By Jan Cienski in Warsaw

As the old saying goes, property is all about location. In central and eastern Europe that used to mean only two places: Poland and Prague – the rest of the region was deemed too economically risky and politically unstable after the crisis

Mixed picture: Financial Plaza in Bucharest, Romania

Most of central Europe south of the Czech Republic “is a step too far unless you’re an opportunistic investor”, says Mike Atwell, head of CEE capital markets with CBRE, a property consultancy. However, the global low-risk environment is changing the equation.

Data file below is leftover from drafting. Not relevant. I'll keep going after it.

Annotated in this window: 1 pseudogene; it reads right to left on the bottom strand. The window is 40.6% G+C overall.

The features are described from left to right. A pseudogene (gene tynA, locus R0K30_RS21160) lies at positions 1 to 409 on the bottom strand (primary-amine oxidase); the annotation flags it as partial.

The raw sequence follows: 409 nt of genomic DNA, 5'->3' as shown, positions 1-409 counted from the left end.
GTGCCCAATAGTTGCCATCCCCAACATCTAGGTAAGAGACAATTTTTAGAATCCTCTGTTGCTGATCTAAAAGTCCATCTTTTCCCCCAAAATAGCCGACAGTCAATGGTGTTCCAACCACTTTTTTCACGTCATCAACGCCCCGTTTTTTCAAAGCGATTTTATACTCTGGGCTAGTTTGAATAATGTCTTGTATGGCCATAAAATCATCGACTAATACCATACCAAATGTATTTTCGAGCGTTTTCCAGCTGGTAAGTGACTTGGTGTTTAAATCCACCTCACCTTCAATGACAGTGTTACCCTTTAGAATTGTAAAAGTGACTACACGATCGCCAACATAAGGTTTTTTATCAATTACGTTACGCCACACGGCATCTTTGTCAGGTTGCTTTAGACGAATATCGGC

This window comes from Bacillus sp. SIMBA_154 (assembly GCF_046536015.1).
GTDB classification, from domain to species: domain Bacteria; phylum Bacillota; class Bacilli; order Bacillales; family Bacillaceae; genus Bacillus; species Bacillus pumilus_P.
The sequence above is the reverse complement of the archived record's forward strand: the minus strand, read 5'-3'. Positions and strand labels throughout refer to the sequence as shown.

Conservative investors, mainly from Germany, as well as sovereign wealth funds, have flooded into prime Polish and Prague property. While property yields in Germany have settled at about 5 per cent, in Poland and the Czech Republic they are 1.5 percentage points higher – for a similar risk profile.

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